'Time of Sowing' pasture trial at Sabina River

In late 2021, the Western Dairy Board discussed a variety of Research, Development and Extension that it would like to see take place in the Southwest dairy region, with the Board approving further investigation into pastures and claying. Consequently, project trial designs were developed and sites were selected. 

The project includes a ‘time of sowing’ ryegrass trial, which aims to quantify the effect of sowing times on dry matter production and identify any risks associated with very early or dry sowing ryegrass. Graham Mussell is a consultant based out of Busselton, and he oversees the project on a site selected at Garry Haddon’s property at Sabina River.  
The site selected is a productive silage paddock, which in 2021 was cut for silage and then hay. Some ryegrass seeded down on the site; however, a germination test showed a seed viability of approximately 10 per cent indicating low soil moisture was limiting the development of viable seed after two cuts.

In anticipation of a forecast 15mm cyclonic rain in late March 2022, the first time of sowing was planted into dry soil on 24 March. A 50/50 mix of Concord 11® and Whicher® ryegrass was sown at 25kg/ha, and also included with and without insecticide seed treatment (imidacloprid e.g. Gaucho®).

While the cyclone only produced 7mm of rain on 28 March, a further 17mm of rain fell in the first 10 days of April and another 14mm in the last week of April. There was sufficient soil moisture to germinate the plots in April; however, despite the favourable rainfall, both the insecticide-treated and untreated plots did not germinate. An extreme African black beetle population in excess of 20 adults per m2 was identified as the cause of the failed germination. African black beetle is most active in the warm wet period during autumn and present a risk to early sowing of ryegrass pastures. When insect pressure is high enough, insecticide seed dressings do not provide sufficient protection against African Black Beetle. 

The site was sprayed with chlorpyrifos and bifenthrin and the failed first time of sowing plots resown into dry soil on 10 May. A ‘breaking’ rain of 17mm occurred on 12 May.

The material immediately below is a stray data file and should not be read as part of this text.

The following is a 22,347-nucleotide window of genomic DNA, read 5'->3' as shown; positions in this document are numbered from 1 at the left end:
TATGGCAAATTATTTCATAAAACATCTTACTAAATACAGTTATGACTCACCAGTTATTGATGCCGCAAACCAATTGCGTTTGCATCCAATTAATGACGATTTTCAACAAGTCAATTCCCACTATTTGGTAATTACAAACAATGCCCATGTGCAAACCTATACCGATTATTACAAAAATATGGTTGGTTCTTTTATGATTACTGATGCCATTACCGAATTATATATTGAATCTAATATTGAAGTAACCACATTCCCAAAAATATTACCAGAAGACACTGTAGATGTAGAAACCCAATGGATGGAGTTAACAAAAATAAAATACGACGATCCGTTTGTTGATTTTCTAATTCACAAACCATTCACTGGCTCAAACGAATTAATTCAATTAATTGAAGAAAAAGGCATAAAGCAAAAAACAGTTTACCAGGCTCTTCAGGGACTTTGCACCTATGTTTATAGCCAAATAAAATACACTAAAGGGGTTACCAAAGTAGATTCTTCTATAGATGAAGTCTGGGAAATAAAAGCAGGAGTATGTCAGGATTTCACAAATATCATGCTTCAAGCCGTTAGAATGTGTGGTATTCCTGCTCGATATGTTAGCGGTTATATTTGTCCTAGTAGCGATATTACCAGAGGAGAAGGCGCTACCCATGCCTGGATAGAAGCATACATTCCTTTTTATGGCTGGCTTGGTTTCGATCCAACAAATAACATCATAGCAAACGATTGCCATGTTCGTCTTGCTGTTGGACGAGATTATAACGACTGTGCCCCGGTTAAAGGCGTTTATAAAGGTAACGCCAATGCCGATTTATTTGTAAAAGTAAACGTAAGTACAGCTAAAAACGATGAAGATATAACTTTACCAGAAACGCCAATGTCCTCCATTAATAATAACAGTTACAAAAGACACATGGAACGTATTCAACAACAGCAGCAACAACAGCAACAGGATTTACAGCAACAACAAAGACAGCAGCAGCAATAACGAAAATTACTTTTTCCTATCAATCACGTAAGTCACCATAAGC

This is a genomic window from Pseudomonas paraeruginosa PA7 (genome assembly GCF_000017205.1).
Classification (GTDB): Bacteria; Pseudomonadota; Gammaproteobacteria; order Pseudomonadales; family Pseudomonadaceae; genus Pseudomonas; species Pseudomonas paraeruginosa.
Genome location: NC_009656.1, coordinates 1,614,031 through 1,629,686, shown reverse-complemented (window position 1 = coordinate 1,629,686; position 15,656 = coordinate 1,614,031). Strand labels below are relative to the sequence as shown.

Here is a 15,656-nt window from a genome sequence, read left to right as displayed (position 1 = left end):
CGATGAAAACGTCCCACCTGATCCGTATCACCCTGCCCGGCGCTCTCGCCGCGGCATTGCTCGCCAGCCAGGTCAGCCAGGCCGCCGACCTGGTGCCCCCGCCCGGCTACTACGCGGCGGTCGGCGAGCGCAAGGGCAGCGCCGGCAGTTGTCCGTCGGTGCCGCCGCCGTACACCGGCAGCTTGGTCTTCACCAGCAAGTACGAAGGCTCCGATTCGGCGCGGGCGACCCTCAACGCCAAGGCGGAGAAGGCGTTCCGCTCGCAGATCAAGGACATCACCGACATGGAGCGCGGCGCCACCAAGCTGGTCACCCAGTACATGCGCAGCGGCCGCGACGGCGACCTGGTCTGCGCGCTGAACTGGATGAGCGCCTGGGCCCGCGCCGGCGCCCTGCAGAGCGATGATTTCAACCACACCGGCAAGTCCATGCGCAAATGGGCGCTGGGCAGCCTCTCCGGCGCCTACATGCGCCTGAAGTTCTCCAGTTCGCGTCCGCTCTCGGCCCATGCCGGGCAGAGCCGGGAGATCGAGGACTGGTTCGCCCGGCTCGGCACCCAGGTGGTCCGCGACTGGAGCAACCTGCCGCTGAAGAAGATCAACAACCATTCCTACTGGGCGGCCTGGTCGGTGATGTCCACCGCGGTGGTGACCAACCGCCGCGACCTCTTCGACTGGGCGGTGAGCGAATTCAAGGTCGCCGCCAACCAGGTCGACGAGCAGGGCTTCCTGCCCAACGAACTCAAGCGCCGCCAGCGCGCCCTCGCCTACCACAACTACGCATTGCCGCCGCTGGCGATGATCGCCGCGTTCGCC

The second time of sowing was planted into moist soil on 31 May, with the third sown on 15 June. These two treatments were over-sown into the background pasture. However, a wintergrass weed burden became evident after germinating rains. Ideally, a knockdown herbicide would be applied in a commercial situation. However, for this trial work, drift risk onto adjacent earlier sowing plots made a knockdown too risky.

Ethofumesate (e.g. Tramat®) was used to supress/control the wintergrass population. The price of ethofumesate has reduced substantially this year and presents an opportunity for commercial use in problem paddocks where previously it was too expensive. Ethosfumesate at 3L/ha in 200L/ha of water was sprayed on Time of Sowing 1 (TOS1) and Time of Sowing 3 (TOS3) on 13 June with ryegrass either at five-leaf or pre-seeding. Ryegrass at Time of Sowing 2 (TOS2) was too young to spray at this time and was sprayed later at the two-leaf stage on 28 June with 4L/ha of ethofumesate.

Ethofumesate was effective at suppressing wintergrass with earlier sprays and those without ryegrass cover were more effectively treated with this herbicide. Early spraying, high water rates (300 – 400L/ha) and an open canopy (i.e.: spray after grazing) to provide good coverage are essential elements of success with ethofumesate.
Ethofumesate does damage clover but established stands seem to be more tolerant. Problem wintergrass or barley grass paddocks should not be sown down with clover if ethofumesate use is planned.

Each time of sowing was top-dressed with 10kg/ha Phosphate (P), 41kg/ha Nitrogen (N), 32kg/ha Potassium (K), 11kg/ha Sulfur (S) three weeks after sowing. 41kg/ha N,38kg/ha K,15kg/ha S is to be top-dressed after each cut.

Initial results are still being gathered as the site is currently too wet to conduct cuts. Results are expected to be collected in coming weeks. 

Should you wish to view this project on site, please contact Western Dairy Regional Manager Julianne Hill. The site is also located adjacent to the Pasture Trial Network trials where 12 different ryegrasses are currently being trialled. 

If there is enough interest generated, Western Dairy will look to arrange a field walk with Graham Mussell towards the end of September. 

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